Tens of Thousands Rally Against Gun Violence in Washington, Across the United States


WASHINGTON, June 11 (Reuters) – Tens of thousands of protesters descended on Washington on Saturday and at hundreds of rallies across the United States to demand that lawmakers pass legislation to reduce gun violence after the month-long massacre last in an elementary school in Texas.

In the nation’s capital, March for Our Lives (MFOL) organizers estimated that 40,000 people gathered at the National Mall near the Washington Monument in occasional light rain. The gun safety group was founded by student survivors of the 2018 massacre at a high school in Parkland, Florida.

Courtney Haggerty, a 41-year-old research librarian from Lawrenceville, New Jersey, traveled to Washington with her 10-year-old daughter, Cate, and 7-year-old son, Graeme.

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Haggerty said the December 2012 shooting at Sandy Hook Elementary School in Newtown, Conn., when a gunman killed 26 people, mostly six- and seven-year-olds, came a day after the shooting. her daughter’s first birthday.

“It left me raw,” she said. “I can’t believe she’s turning 11, and we keep doing this.”

Kay Klein, a 65-year-old teacher trainer from Fairfax, Va., who retired earlier this month, said Americans should vote out politicians who refuse to act in the midterm elections. November term, when congressional scrutiny will be at stake.

“If we really care about children and families, we have to vote,” she said.


A gunman in Uvalde, Texas killed 19 children and two teachers on May 24, 10 days after another gunman murdered 10 black people at a grocery store in Buffalo, New York in a racist attack.

The shootings have added new urgency to the nation’s ongoing debate over gun violence, though the prospects for federal legislation remain uncertain given strong Republican opposition to any gun restrictions.

In recent weeks, a bipartisan group of Senate negotiators has pledged to strike a deal, though they have yet to strike a deal. Their efforts focus on relatively small changes, such as pushing states to pass “red flag” laws that allow authorities to keep firearms from individuals deemed dangerous.

US President Joe Biden, a Democrat who earlier this month urged Congress to ban assault weapons, expand background checks and implement other measures, said he supported Saturday’s protests. Read more

“We are murdered,” said X Gonzalez, a Parkland survivor and co-founder of MFOL, in a moving speech alongside survivors of other mass shootings. “You, Congress, did nothing to prevent it.”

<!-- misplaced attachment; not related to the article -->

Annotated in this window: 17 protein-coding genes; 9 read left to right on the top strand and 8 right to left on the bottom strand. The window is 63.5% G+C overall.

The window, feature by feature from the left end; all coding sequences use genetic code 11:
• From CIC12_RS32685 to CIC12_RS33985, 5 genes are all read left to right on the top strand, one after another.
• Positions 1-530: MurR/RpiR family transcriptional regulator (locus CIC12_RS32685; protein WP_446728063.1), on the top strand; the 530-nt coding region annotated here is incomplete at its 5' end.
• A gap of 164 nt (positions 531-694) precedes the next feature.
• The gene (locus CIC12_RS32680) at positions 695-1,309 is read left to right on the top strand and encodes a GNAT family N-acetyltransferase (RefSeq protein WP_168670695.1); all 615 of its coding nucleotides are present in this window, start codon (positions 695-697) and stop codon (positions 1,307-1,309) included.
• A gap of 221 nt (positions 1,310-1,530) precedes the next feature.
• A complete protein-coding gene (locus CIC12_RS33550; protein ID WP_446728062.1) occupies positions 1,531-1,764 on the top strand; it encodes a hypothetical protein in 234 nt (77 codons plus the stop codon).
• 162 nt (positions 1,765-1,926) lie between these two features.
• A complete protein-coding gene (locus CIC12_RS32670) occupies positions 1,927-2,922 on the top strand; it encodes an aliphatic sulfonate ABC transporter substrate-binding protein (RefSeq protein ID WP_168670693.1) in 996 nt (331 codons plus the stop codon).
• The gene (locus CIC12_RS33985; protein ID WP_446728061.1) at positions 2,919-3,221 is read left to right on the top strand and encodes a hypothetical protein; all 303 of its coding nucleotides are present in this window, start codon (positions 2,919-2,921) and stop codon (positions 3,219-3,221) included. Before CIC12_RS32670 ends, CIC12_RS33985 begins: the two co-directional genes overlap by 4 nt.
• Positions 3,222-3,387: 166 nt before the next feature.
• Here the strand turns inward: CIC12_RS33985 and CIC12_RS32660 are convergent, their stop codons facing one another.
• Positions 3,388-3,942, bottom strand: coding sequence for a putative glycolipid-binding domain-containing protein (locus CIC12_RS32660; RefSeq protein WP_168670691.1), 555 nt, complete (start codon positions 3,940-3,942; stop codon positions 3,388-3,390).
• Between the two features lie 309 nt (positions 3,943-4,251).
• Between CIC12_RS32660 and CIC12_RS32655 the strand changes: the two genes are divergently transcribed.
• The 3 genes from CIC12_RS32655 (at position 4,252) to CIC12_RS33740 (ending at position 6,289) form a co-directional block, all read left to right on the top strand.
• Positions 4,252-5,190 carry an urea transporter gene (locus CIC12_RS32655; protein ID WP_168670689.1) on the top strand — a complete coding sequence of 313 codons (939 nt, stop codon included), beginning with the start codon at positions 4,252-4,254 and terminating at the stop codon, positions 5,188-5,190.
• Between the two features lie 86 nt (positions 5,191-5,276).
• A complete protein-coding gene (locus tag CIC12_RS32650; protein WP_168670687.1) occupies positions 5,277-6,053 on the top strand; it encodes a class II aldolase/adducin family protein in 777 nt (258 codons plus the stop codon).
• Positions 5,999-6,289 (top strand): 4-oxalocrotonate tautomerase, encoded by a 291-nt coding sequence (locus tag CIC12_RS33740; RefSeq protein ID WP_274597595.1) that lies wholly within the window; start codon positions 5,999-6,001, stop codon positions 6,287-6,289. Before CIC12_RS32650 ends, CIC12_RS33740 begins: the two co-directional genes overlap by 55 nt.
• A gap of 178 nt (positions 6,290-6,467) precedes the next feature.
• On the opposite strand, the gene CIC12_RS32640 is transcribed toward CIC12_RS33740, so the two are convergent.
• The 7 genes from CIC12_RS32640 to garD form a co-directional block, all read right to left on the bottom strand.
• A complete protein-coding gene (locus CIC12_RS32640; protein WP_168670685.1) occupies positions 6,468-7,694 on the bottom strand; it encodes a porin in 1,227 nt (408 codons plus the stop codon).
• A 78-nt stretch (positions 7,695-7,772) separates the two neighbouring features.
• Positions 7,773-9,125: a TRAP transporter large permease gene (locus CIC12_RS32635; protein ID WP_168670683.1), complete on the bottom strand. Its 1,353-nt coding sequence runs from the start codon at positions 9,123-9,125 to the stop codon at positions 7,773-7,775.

Among other policies, the MFOL has called for an assault weapons ban, universal background checks on those trying to buy firearms, and a national licensing system, which would register gun owners. fire.

Biden told reporters in Los Angeles that he had spoken several times with Sen. Chris Murphy, who is leading the Senate talks, and that negotiators remained “mildly optimistic.”

The Democratic-controlled U.S. House of Representatives passed a sweeping gun safety package on Wednesday, but the legislation has no chance of advancing in the Senate, where Republicans see limits firearms violate the second amendment right to bear arms of the United States Constitution.

Speakers at the Washington rally included David Hogg, a Parkland survivor and co-founder of MFOL; Becky Pringle and Randi Weingarten, presidents of America’s two largest teachers’ unions; and Muriel Bowser, Mayor of Washington, DC

Two high school students from the Washington suburb of Silver Spring, Maryland — Zena Phillip, 16, and Blain Sirak, 15 — said they had never participated in a protest before, but felt motivated after the shooting in Texas.

“Just knowing there’s a possibility that can happen in my own school terrifies me,” Phillip said. “A lot of kids become desensitized to this to the point that they feel hopeless.”

Sirak said she supports more gun restrictions and the problem extends beyond mass shootings to the daily toll of gun violence.

“People can get military-grade guns in America,” she said. “It’s absolutely absurd.”

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Reporting by Ted Hesson; Additional reporting by Trevor Hunnicutt in Los Angeles and Makini Brice in Washington; Written by Joseph Axe; Editing by Aurora Ellis and Daniel Wallis

Our standards: The Thomson Reuters Trust Principles.


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